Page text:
The cantilevered staircase at Apple's Fifth Avenue flagship.

NEW YORK Apple today previewed its greatly expanded and highly anticipated reimagined flagship at 767 Fifth Avenue here, which had been under construction for almost three years. Nearly double the original’s 32,000 square feet, the vast store sits beneath an renowned luminous glass cube, which rises above a newly designed public plaza.

The flagship opens at 8 a.m. Friday in time to launch the iPhone 11 family of products and Apple Watch Series 5.

Visitors enter the store by descending a new stainless-steel spiral staircase with 43 cantilevered stair treads that support a floating glass cylinder. There’s also a circular elevator to the grand hall.

Apple’s glass cube on Fifth Avenue.  GEORGE CHINSEE

 

Tim Cook, Apple’s chief executive officer, said the Fifth Avenue flagship “is unique among Apple stores, and it’s returning even more welcoming, and even more beautiful than ever.”

When the Fifth Avenue flagship opened in 2006, Apple cofounder Steve Jobs welcomed the first customers to enter the cube. More than 57 million consumers have visited the store since the opening, surpassing the annual foot traffic to the Statue of Liberty and Empire State Building.

The store, which will be open 24 hours a day, 365 days a year, has a higher ceiling and more natural light. The back-lit, cloud-like ceiling made from curved fabric combines artificial and natural light to match the real-time tones of sunlight throughout the day. “The whole idea here is, how could we make the space feel happy and fresh,” said Stefan Behling, head of studio and senior executive partner at Foster + Partners, Apple’s architecture firm of record. “It gives you an uplifting experience.”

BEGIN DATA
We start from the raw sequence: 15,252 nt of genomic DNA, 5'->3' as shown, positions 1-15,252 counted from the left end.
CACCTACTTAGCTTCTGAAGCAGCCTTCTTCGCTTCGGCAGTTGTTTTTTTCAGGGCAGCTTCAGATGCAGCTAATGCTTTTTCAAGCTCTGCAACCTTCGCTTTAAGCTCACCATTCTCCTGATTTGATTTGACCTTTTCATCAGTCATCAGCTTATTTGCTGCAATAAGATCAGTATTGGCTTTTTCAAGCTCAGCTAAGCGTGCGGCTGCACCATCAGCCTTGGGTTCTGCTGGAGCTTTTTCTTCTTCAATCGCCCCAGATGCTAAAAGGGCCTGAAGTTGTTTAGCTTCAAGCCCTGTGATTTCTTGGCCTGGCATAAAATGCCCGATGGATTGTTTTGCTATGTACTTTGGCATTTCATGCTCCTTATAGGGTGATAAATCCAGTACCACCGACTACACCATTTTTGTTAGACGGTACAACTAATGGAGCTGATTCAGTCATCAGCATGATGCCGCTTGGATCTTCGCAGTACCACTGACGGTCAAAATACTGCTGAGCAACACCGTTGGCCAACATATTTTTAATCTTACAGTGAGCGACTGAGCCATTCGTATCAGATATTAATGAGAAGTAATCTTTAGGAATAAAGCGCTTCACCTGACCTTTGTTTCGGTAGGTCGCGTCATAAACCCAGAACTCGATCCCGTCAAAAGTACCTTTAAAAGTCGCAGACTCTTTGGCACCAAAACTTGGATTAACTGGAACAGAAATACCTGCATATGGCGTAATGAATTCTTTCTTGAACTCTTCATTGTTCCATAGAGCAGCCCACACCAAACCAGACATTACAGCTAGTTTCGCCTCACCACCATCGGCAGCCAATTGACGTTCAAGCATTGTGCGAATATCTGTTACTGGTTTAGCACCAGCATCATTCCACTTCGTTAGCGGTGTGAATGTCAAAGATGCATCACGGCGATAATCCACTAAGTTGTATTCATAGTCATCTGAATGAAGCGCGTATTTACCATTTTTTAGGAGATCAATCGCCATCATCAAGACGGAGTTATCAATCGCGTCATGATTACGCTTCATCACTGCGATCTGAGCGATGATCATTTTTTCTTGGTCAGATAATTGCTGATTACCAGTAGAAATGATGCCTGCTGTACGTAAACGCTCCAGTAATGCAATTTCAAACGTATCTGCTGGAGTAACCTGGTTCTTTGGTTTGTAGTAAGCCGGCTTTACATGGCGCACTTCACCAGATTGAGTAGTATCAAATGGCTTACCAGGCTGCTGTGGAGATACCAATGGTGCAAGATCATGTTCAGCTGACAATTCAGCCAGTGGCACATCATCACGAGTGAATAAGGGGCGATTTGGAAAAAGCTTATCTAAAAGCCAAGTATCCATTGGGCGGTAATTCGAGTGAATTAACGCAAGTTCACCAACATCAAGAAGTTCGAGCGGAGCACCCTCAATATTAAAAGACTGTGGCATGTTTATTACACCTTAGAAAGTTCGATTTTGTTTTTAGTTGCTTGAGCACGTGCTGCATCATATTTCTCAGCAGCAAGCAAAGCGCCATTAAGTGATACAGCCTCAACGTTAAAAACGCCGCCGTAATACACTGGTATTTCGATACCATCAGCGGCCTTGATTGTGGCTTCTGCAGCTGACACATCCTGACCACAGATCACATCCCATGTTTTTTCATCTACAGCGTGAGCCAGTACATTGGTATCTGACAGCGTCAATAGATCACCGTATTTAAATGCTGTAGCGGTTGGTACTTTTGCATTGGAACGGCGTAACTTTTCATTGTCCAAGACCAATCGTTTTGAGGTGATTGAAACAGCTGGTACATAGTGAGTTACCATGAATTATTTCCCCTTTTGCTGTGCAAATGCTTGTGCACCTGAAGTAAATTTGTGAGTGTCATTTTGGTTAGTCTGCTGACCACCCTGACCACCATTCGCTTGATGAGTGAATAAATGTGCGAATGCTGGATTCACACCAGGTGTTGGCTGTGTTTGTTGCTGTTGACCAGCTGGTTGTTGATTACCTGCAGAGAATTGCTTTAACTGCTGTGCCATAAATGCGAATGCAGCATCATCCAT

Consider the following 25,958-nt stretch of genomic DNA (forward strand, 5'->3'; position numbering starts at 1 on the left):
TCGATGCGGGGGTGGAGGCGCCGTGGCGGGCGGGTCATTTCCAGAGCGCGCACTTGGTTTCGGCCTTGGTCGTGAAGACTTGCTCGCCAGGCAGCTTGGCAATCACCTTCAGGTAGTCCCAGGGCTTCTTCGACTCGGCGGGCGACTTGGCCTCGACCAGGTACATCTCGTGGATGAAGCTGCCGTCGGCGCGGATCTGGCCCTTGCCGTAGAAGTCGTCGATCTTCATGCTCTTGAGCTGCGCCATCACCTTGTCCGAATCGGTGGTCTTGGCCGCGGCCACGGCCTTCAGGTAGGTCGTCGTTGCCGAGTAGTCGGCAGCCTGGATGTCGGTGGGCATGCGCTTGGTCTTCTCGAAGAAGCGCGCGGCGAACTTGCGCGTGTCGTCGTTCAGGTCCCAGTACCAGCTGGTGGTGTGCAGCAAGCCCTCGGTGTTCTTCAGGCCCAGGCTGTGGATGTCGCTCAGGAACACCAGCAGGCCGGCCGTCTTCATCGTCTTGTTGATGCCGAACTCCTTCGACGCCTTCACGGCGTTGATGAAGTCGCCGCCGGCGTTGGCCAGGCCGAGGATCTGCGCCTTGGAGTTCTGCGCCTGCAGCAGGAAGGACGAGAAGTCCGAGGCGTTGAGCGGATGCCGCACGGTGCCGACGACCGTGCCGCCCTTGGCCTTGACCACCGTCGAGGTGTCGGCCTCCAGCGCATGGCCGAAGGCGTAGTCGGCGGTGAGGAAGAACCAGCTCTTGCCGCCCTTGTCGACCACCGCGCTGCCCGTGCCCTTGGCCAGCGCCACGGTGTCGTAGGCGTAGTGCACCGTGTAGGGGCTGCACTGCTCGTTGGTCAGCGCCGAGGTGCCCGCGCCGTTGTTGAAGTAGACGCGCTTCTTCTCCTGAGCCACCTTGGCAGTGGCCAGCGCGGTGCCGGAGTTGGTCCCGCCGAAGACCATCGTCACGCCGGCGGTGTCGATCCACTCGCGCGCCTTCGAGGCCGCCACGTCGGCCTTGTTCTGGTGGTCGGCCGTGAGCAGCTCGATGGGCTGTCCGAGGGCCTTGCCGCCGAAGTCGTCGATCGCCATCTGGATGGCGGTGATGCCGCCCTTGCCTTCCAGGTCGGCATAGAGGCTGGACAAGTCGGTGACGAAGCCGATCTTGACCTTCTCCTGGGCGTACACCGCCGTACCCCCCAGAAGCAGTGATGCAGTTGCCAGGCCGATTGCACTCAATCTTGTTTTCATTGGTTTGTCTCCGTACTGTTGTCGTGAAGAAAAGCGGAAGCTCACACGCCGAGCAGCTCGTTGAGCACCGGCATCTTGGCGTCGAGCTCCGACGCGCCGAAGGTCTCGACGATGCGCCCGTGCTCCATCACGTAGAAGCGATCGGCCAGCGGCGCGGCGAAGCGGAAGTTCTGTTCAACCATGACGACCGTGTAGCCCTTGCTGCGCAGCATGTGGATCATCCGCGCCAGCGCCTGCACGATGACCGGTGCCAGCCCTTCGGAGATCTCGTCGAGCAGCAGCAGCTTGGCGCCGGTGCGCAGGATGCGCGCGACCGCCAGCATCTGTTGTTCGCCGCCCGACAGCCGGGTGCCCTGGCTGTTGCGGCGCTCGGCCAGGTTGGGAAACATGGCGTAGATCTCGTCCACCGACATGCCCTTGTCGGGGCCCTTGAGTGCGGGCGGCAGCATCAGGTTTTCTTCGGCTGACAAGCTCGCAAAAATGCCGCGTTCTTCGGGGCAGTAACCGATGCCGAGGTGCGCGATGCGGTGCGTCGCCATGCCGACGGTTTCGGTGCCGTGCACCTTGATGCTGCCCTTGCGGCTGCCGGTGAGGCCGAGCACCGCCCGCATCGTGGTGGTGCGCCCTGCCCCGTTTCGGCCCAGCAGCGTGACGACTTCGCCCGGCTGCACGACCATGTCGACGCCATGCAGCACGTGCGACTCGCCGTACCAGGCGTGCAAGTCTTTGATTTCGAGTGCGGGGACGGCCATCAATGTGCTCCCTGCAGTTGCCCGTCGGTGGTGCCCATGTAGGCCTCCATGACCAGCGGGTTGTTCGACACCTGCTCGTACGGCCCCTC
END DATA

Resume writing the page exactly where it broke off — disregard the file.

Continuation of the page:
Foster + Partners has been working with Apple for about a decade, including the tech giant’s 2017 Apple Park headquarters in Cupertino, Calif., which was shaped by Jobs’ vision. “We’ve worked with Steve and Jony exceptionally closely,” Behling said, referring to Jony Ive, Apple’s former chief design officer, who left last June. “We start to think in similar ways and finish each other’s sentences.”

Behling said the hard edges and sharp corners of the old plaza were softened to “make it more of a people’s place. Apple is giving New York a gift. This is going to be a fun plaza. You can sit on a bench amid trees and fountains.”

The redesigned plaza is lined with 28 honey locust trees and seating bordered by linear water features. On either side of the cube are 18 Skylenses with stainless steel bases and mirror-glass tops that provide windows into the store, while 62 skylights flush with the plaza floor stream light into the space below.

“One of the innovations in this store is that we introduced longer tables,” Behling said of the European oak furniture. Eight large fig trees and a wall of plants are a foil to all of the technology.

Apple’s flagship will be staffed with 900 employees who speak over 30 languages. The best news for consumers, however, may be that the space dedicated to the Genius bar has doubled, allowing the team to dramatically increase its service capacity.

 

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